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Airplane Travel

Thinking about travelling with your child? Here are some things to consider.
We know planning to travel can be an overwhelming experience; there are many things to consider before travelling with your child. Below is some information to assist you in the travel planning process as well as links to resources for further information.

Below you will find information on the following topics:

General Air Travel Information

Ensuring you are prepared to travel is one of the most essential steps to airplane travel with you child. If your child requires a special accommodation related to air travel it is important to ensure the following two measures are taken prior to travelling:
  • Inform the airline carrier of specific needed accommodations
  • Provide adequate notice of the need for accommodations 
Know that you are not alone! There are a number of resources available to assist you with planning your airplane travel. A travel guide was created by the Canadian Transportation Agency titled Take Charge of Your Travel. This guide provides basic information regarding travelling with your child; it may assist in answering some preliminary questions you have about travelling with a child that requires special accommodations. Within this resource is a reservation checklist, which is a step-by-step guide that is available to help you plan your travel.

Travelling with Food 

Formula, breast milk, juice and baby food (in small containers) is permitted in carry-on baggage. These items should be brought in a small cooler to keep them at the desired temperature – staff cannot be responsible for storing these items on the airplane. 
If other specialized feeding accommodations are required it is important to contact the airline you will be travelling with to understand their specific rules and regulations.


Specialized Airplane Seating Equipment

If your child requires specialized seating equipment within the aircraft there are some important considerations to keep in mind. To begin, if you are bringing a seating device onto the aircraft you must ensure it is Federal Aviation Administration Approved (FAA) to avoid any unwanted surprises. Unfortunately, within Canada there are limited specialized equipment options for airplane seating. However, airlines must allow a child who is under the age of 18 to use an FAA approved Child Restraint System (CRS) that is a) properly labeled and b) appropriate for the child's weight (these specifications are listed below). Some companies manufacture CRS’s approved for use on aircrafts that are specifically designed for larger children who require special accommodations – ask your therapist for more information about this!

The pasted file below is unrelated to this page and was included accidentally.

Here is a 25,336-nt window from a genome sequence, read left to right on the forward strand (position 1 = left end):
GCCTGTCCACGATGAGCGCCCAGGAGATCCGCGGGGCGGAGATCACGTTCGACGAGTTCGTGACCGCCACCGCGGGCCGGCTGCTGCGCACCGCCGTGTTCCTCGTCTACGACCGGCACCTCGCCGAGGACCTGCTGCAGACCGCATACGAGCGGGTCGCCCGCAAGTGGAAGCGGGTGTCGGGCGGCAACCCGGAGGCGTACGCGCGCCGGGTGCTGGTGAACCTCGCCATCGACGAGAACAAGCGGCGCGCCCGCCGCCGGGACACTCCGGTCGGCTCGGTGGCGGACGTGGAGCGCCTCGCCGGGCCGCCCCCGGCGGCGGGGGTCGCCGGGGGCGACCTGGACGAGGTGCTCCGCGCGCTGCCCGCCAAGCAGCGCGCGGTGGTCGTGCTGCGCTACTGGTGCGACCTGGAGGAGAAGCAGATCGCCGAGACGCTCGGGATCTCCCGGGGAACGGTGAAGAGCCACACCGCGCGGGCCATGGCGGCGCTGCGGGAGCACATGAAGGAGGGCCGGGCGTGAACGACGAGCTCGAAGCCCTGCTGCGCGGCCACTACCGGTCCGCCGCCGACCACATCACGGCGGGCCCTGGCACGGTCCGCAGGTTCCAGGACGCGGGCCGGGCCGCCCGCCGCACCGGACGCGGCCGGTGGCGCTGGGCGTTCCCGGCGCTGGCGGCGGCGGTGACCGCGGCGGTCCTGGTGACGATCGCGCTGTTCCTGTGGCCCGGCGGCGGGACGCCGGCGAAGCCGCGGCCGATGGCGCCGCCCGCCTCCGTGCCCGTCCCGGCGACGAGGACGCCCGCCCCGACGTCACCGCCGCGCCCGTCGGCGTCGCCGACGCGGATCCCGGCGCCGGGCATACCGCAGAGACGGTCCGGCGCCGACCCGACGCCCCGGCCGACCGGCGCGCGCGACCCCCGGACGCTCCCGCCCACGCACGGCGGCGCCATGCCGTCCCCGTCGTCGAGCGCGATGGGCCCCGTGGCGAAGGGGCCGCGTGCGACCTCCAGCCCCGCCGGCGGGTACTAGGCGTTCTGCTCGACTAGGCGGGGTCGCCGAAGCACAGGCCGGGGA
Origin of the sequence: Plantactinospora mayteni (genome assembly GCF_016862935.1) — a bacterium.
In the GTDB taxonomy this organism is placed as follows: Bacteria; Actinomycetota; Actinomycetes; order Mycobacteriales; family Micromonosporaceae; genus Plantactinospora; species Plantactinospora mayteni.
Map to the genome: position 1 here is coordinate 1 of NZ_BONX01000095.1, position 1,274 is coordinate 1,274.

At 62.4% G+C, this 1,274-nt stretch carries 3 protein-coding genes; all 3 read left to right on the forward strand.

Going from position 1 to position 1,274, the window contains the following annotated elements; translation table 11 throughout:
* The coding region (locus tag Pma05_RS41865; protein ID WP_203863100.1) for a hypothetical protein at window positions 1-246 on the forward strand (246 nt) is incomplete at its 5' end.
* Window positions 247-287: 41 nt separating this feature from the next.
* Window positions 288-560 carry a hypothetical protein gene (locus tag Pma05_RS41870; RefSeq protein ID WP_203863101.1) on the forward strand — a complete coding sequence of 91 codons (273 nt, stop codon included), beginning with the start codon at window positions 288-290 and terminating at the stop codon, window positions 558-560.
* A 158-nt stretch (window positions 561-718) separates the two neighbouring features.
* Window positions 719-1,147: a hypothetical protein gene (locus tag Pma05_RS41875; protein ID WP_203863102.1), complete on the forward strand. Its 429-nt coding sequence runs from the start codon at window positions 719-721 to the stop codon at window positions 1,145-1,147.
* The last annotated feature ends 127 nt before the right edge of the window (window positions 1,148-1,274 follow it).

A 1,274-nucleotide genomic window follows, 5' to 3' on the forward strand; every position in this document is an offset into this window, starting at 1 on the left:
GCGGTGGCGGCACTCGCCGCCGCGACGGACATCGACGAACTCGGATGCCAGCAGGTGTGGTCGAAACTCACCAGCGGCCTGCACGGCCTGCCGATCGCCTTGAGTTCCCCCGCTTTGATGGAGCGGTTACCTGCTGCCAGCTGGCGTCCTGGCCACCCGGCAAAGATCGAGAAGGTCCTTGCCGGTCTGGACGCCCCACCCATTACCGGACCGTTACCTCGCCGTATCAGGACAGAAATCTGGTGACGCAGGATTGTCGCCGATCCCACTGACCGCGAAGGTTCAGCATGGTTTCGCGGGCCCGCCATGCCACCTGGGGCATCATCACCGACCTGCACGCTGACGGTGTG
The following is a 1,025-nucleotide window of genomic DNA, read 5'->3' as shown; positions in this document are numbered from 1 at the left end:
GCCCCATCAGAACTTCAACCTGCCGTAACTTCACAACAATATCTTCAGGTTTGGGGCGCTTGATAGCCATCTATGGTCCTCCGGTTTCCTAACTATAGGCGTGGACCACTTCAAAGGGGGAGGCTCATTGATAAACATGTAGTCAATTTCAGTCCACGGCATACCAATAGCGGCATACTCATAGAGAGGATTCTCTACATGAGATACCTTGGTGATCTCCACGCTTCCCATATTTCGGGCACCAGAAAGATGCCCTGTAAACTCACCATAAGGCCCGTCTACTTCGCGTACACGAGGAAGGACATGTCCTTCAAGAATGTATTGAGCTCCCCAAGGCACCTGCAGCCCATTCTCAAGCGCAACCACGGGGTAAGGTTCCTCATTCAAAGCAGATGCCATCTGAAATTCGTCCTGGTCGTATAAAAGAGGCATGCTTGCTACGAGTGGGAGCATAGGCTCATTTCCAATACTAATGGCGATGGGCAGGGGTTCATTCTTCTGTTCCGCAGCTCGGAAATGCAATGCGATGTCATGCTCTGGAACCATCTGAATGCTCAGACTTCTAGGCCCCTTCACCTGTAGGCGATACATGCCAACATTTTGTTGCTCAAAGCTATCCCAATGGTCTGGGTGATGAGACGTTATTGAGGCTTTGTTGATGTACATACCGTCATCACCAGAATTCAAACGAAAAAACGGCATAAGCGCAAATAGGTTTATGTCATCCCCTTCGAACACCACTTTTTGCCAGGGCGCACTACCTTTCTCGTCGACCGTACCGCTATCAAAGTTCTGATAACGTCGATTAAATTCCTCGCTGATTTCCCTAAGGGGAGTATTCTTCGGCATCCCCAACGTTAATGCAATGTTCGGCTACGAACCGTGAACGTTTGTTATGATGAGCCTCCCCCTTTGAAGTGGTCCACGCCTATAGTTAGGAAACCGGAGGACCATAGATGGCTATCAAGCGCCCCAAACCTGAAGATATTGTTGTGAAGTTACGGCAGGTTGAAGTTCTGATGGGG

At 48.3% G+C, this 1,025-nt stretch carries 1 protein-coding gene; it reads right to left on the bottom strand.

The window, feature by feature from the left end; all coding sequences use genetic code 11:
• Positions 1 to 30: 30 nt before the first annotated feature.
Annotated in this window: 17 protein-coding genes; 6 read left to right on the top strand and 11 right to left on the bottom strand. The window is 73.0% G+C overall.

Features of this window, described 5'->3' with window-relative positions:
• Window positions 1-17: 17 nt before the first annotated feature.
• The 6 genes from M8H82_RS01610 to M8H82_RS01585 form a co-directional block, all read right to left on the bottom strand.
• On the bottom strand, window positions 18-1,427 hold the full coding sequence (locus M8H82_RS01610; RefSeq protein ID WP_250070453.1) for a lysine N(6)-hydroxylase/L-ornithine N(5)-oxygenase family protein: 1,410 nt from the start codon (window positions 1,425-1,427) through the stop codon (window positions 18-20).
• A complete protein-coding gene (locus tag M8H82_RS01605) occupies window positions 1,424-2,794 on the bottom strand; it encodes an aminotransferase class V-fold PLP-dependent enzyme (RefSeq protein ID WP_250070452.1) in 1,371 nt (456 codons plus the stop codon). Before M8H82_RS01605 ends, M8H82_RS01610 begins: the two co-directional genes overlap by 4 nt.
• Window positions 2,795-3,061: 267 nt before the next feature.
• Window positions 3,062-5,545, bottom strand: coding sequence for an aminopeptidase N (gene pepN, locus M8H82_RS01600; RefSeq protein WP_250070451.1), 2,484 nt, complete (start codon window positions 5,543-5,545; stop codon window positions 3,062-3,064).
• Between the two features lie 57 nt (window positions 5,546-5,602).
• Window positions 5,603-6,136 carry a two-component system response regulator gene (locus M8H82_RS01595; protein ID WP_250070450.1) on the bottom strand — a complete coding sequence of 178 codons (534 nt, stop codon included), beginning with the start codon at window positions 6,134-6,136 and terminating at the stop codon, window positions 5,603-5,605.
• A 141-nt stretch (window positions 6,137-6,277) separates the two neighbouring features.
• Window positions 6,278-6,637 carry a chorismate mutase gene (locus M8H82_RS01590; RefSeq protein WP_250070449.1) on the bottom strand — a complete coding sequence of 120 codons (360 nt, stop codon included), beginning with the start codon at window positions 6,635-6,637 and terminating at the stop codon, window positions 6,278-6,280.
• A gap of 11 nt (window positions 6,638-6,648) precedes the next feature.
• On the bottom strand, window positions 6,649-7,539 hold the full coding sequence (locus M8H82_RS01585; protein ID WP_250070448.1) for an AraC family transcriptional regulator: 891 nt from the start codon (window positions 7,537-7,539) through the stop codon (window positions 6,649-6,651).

Two options for child restraint systems that are currently available within Canada include:
  • Car seats that meet Canadian Motor Vehicle Safety Standards
  • CARES – Child Aviation Restraint System
Car Seats
When using an infant car seat on an aircraft the car seat must meet the Canadian Motor Vehicle Safety Standards (CMVSS). For car seats manufactured in Canada to meet CMVSS, a statement of compliance label must be affixed to the car seat indicating compliance with CMVSS.
If the car seat was manufactured in the United States, the following text must be on the label: 

“This child restraint system conforms to all applicable Federal Motor Vehicle Safety Standards” and This Restraint is Certified for Use in Motor Vehicles and Aircraftin red lettering.
Approved Restraint Systems and Seating Devices:

Transport Canada has published an Advisory Circular on Child Restraint Systems and Other Seating Devices; this is a 21-page document that discusses some of the regulations surrounding child restraint systems on aircrafts. Page 16 and 17 of this document provides examples of restraint systems and assistive seating devices that have been approved for use in an aircraft. Below is the link to this document for specific examples of approved seating devices as well as more information surrounding Child Restraint Systems:

Transport Canada Advisory Circular: Child Restraint Systems and Other Seating Devices

CARES – Child Aviation Restraint System
CARES is an airplane safety harness for children, this device uses the existing aircraft passenger seatbelt and holds the upper torso of the child against the aircraft seatback. CARES is the only Federal Aviation Administration (FAA) approved safety harness that is able to be used on Canadian Aircrafts.
The CARES harness is designed for:
  • Children ages 1 to 4
  • Weighing between 22-44 lbs
  • Up to 40’’ tall
Additionally, the Special CARES is available for children:
  • Over 5 ft. tall
Important Note: If the child using the CARES or Special CARES is taller than 40 inches and over 44 pounds, an exemption letter must be obtained from the FAA. 

For more information about CARES and information regarding the exemption letter visit: http://kidsflysafe.com/instructions/cares-for-special-needs-flyers/

Devices that are not approved for use as a restraint system in an aircraft include: